A weekly phone call or video chat with a grandchild might be enough to earn valuable credits to boost your state pension. The National Insurance credits are given to a family member who cares for a child so that their parent can go to work – as little as once a week is sufficient, and because of the pandemic you don’t even have to be physically present with the child.
A video call to help with a child’s homework or a phone chat to ensure they are home and safe is now sufficient if their parent was at work at the time. These temporary rules for the pandemic cover the tax years 2019/20 and 2020/21, and you can apply for credits now.
The child must be under 12,and the parent must get child benefit for them and pay National Insurance Contributions at work. You must be under state pension age for the whole tax year.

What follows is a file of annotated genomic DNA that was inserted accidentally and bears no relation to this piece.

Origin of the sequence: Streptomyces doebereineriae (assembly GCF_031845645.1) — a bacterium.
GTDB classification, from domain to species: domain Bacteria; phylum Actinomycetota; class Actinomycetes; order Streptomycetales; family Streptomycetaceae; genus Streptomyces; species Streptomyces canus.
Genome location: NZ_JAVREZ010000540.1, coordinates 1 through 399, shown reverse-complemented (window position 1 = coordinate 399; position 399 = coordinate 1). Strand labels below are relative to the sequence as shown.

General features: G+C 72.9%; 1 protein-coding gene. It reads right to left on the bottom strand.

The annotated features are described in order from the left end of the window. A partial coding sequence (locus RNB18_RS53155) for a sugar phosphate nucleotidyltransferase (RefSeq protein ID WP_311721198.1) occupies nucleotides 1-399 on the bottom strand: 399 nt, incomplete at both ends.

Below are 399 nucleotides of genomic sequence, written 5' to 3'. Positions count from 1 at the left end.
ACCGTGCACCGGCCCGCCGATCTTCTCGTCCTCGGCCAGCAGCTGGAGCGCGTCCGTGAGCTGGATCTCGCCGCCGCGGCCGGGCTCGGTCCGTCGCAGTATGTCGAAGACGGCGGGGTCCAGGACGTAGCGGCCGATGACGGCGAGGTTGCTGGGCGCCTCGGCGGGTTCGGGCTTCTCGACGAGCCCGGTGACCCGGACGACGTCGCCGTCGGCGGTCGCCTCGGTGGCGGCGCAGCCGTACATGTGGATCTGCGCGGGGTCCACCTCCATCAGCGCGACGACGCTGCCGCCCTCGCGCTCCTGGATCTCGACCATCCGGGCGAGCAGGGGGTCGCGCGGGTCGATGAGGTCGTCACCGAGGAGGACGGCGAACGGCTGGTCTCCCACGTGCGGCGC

If you qualify, you will get a Class 3 National Insurance credit for each week you care for the child on at least one occasion during the week to allow their parent to work. Even if you have paid the 35 years of contributions normally needed to get a full pension, a year of these credits before you reach state pension age can boost your state pension entitlement if you also have a pension from your job.
Of course, for younger children the care will be face to face. Perhaps you pick them up from school, or you take them out one day a week in the school holidays. Socially distanced caring will also count. Grandparents too young to get the state pension are the most likely to benefit but other family members such as uncles or aunts can qualify.
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You get the credits because the parent, who is paying National Insurance at work, does not need the National Insurance credit that comes with their child benefit. So they can be transferred to you. The claim form must be filled in online and signed by both parent and carer.
Find more details at gov.uk(search ‘specified adult childcare’). Helpline: 0300 200 3500.
Paul Lewis presents Money Box on Radio 4. QUESTIONS? Send any questions to Paul.Lewis@radiotimes.com Paul cannot answer you personally, but will reflect them in this column